EH: And you can hear that, and it’s really beautiful. Writing for me feels like breathing. I’m going to do it, whether I have time or not. It spills out on plane rides and car trips, or in the kitchen while I’m cooking, and the kids are running around. In a lot of my voice memos, you’ll hear phones and chaos in the background, because that’s sort of what real life is, this chaos of community and children and work. I always call myself a selfish songwriter, because I just write to process my own pain and joy. That’s what happened with my last record. I was allowing myself to grieve and lament, which isn’t my go-to, but there was a lot of healing that came as I allowed myself to do that. That record is a sonic version of healing and hope, even in the midst of a lot of grief. It felt like a triumphant thing to write and to record those songs in the midst of a year of a lot of loss and sorrow.
Writing together happens, but it’s probably the most rare because we both have our own artist’s instincts. We write separately a lot, but we really have to be intentional to write together.
I was just asking Drew for a songwriting date.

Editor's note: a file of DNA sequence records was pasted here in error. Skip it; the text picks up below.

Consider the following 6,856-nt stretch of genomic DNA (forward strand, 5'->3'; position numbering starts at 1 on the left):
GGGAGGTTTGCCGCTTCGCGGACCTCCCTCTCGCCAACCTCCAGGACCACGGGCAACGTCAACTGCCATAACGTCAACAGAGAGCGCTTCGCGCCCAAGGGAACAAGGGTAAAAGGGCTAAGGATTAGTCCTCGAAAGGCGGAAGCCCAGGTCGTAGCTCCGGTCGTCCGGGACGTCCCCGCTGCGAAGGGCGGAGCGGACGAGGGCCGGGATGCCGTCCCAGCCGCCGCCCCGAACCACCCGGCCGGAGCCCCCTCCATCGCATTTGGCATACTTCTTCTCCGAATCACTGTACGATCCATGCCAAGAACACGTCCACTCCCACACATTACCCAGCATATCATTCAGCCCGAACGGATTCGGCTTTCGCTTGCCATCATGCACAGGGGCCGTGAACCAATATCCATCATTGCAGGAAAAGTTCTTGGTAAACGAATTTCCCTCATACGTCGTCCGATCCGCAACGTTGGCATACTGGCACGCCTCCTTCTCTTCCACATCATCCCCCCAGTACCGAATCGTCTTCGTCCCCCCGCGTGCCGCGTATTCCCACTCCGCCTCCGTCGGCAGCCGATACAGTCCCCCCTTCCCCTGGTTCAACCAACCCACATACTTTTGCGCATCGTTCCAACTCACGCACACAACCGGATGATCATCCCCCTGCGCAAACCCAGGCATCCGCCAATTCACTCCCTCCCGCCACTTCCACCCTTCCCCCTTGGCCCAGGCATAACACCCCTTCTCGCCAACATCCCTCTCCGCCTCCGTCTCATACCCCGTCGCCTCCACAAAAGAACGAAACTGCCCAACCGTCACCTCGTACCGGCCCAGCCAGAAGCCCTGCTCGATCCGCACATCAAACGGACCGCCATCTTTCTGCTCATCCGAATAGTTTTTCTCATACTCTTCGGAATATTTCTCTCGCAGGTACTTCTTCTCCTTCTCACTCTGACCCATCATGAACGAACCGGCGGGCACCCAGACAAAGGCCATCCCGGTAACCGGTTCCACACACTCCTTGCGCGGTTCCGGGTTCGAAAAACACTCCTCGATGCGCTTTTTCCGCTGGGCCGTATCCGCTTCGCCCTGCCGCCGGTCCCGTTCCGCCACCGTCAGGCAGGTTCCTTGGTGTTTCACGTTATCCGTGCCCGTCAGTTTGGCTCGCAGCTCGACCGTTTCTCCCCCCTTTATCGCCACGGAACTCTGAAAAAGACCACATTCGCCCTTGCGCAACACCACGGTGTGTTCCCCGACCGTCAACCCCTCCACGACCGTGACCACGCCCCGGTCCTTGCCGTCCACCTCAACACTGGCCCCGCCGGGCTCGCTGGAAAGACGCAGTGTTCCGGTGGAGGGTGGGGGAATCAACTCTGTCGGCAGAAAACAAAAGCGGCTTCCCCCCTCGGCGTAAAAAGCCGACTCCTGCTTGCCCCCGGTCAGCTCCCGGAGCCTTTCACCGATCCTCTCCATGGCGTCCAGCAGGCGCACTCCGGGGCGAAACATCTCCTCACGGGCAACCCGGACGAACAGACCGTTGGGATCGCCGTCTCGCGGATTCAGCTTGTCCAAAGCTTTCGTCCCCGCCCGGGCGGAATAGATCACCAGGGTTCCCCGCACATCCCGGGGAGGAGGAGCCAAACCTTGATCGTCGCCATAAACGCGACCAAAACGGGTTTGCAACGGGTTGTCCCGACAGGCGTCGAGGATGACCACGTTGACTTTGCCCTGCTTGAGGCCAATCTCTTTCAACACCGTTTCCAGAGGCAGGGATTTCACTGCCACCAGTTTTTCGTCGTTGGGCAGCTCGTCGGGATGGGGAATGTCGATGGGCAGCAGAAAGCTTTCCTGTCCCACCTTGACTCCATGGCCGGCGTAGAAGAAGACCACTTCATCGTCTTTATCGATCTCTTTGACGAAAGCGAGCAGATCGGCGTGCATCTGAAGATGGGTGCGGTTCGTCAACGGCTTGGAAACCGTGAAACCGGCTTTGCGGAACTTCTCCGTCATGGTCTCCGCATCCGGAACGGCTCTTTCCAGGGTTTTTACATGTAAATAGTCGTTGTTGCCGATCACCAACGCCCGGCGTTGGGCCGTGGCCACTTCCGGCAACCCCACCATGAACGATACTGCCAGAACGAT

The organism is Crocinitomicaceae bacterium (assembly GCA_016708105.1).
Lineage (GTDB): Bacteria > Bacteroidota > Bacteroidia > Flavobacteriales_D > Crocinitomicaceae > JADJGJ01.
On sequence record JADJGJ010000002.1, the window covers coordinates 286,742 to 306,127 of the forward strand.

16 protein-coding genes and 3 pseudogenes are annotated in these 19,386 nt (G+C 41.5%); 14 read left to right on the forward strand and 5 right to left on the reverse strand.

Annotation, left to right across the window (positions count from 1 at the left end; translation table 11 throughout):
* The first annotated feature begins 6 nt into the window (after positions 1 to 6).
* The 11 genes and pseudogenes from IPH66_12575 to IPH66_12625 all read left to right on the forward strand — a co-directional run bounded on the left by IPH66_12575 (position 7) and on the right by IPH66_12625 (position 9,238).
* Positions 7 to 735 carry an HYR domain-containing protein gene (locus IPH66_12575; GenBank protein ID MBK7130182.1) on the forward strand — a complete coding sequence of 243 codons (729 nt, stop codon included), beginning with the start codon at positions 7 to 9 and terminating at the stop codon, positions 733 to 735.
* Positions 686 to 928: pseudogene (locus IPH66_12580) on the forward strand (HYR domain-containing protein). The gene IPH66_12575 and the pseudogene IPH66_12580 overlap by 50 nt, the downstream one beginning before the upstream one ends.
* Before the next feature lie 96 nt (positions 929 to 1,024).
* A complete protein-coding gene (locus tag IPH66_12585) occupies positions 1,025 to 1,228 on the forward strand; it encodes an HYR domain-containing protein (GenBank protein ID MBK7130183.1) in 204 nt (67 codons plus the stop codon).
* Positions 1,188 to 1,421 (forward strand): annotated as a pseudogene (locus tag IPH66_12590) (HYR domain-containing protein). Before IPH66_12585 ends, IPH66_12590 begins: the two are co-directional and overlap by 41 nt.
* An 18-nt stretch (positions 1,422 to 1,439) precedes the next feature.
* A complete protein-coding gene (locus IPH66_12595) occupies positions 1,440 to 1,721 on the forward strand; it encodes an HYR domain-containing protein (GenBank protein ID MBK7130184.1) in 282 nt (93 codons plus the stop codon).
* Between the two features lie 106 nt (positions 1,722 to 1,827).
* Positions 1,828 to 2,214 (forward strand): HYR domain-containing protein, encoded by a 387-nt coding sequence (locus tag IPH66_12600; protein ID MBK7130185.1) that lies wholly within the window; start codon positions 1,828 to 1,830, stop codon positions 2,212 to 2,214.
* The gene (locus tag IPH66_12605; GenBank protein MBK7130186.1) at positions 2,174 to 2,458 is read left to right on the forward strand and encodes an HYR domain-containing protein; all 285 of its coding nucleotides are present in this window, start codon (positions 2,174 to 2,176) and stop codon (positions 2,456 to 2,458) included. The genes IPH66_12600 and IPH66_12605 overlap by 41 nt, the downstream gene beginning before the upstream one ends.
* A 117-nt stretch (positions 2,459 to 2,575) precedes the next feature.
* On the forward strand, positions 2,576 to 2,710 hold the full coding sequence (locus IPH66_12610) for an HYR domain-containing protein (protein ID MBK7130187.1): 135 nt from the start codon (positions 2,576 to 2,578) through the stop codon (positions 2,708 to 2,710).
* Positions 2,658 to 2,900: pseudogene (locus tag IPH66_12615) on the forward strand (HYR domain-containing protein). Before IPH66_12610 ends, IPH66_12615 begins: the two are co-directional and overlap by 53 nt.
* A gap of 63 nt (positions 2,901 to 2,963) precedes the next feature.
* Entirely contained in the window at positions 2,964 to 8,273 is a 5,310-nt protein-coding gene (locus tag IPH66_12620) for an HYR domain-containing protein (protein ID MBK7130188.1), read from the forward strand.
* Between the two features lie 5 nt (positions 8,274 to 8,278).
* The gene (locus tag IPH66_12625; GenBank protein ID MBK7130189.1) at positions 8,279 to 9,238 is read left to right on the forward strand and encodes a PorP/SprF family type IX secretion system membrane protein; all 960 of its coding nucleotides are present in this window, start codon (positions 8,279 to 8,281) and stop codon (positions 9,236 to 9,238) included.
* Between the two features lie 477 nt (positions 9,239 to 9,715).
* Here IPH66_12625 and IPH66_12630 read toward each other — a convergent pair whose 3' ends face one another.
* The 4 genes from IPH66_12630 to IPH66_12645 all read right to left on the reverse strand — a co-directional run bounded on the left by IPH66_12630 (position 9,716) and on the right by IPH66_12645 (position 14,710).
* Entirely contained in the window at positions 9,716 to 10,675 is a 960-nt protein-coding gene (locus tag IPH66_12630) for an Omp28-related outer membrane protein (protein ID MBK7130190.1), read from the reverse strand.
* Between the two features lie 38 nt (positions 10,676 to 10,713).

AS: I know the pandemic affected you both creatively. Coming out of this, has it impacted the kind of songs you’re gravitating towards now?
EH: I feel like I can answer this better than he can [laughs].
DH: Can Ellie answer for me?
AS: Yes, of course.
EH: I think that the songs that he’s writing now are literally being birthed and written out of this deep well of gratitude. We’ve wondered, like so many artists, are we ever going to get to play in front of people again. Obviously, you can still write songs, but there’s deep gratitude for what we do because this life that we lead is crazy. It’s a little chaotic. We’re ships in the night sometimes. At times, we’re in a different city every night, so I think sometimes that just feels chaotic. But when it was taken from us, we realized how much we really love it and are grateful for what we do, so his songs are grounded in deep gratitude.